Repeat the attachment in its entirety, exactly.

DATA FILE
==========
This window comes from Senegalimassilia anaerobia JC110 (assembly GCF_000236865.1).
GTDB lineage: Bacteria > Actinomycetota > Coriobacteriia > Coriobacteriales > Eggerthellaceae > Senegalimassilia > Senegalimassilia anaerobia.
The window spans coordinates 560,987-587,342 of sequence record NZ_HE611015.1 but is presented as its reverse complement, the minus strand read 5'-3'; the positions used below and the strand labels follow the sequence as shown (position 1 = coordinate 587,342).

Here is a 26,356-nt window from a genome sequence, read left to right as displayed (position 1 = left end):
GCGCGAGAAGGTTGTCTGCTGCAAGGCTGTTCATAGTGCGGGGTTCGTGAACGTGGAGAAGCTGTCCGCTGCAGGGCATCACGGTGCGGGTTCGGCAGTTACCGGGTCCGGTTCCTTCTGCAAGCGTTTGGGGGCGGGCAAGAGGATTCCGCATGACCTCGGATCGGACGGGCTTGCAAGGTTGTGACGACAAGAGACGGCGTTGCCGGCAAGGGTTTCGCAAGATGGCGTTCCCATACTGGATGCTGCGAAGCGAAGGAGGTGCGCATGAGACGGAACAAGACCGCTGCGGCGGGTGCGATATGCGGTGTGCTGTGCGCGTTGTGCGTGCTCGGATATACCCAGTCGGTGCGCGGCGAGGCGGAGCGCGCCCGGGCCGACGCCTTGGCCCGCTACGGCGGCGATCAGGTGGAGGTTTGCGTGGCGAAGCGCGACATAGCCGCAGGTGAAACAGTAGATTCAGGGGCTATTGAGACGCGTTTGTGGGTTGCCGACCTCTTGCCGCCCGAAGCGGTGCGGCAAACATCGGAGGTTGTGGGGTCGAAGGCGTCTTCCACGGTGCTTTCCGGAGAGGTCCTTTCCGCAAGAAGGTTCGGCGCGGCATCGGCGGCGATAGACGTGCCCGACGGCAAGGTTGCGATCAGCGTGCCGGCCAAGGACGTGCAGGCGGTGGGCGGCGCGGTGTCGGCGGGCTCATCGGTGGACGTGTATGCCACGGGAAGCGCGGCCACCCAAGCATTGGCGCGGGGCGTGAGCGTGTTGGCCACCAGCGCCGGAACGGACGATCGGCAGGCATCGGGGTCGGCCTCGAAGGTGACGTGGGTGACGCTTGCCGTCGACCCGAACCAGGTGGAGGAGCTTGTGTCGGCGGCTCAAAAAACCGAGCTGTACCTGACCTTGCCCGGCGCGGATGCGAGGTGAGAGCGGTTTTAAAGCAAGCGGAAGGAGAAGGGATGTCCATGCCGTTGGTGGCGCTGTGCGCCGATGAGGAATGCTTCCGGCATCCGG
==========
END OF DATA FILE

This window comes from Senegalimassilia anaerobia JC110 (assembly GCF_000236865.1).
GTDB lineage: Bacteria > Actinomycetota > Coriobacteriia > Coriobacteriales > Eggerthellaceae > Senegalimassilia > Senegalimassilia anaerobia.
The window spans coordinates 560,987-587,342 of sequence record NZ_HE611015.1 but is presented as its reverse complement, the minus strand read 5'-3'; the positions used below and the strand labels follow the sequence as shown (position 1 = coordinate 587,342).

Here is a 26,356-nt window from a genome sequence, read left to right as displayed (position 1 = left end):
GCGCGAGAAGGTTGTCTGCTGCAAGGCTGTTCATAGTGCGGGGTTCGTGAACGTGGAGAAGCTGTCCGCTGCAGGGCATCACGGTGCGGGTTCGGCAGTTACCGGGTCCGGTTCCTTCTGCAAGCGTTTGGGGGCGGGCAAGAGGATTCCGCATGACCTCGGATCGGACGGGCTTGCAAGGTTGTGACGACAAGAGACGGCGTTGCCGGCAAGGGTTTCGCAAGATGGCGTTCCCATACTGGATGCTGCGAAGCGAAGGAGGTGCGCATGAGACGGAACAAGACCGCTGCGGCGGGTGCGATATGCGGTGTGCTGTGCGCGTTGTGCGTGCTCGGATATACCCAGTCGGTGCGCGGCGAGGCGGAGCGCGCCCGGGCCGACGCCTTGGCCCGCTACGGCGGCGATCAGGTGGAGGTTTGCGTGGCGAAGCGCGACATAGCCGCAGGTGAAACAGTAGATTCAGGGGCTATTGAGACGCGTTTGTGGGTTGCCGACCTCTTGCCGCCCGAAGCGGTGCGGCAAACATCGGAGGTTGTGGGGTCGAAGGCGTCTTCCACGGTGCTTTCCGGAGAGGTCCTTTCCGCAAGAAGGTTCGGCGCGGCATCGGCGGCGATAGACGTGCCCGACGGCAAGGTTGCGATCAGCGTGCCGGCCAAGGACGTGCAGGCGGTGGGCGGCGCGGTGTCGGCGGGCTCATCGGTGGACGTGTATGCCACGGGAAGCGCGGCCACCCAAGCATTGGCGCGGGGCGTGAGCGTGTTGGCCACCAGCGCCGGAACGGACGATCGGCAGGCATCGGGGTCGGCCTCGAAGGTGACGTGGGTGACGCTTGCCGTCGACCCGAACCAGGTGGAGGAGCTTGTGTCGGCGGCTCAAAAAACCGAGCTGTACCTGACCTTGCCCGGCGCGGATGCGAGGTGAGAGCGGTTTTAAAGCAAGCGGAAGGAGAAGGGATGTCCATGCCGTTGGTGGCGCTGTGCGCCGATGAGGAATGCTTCCGGCATCCGG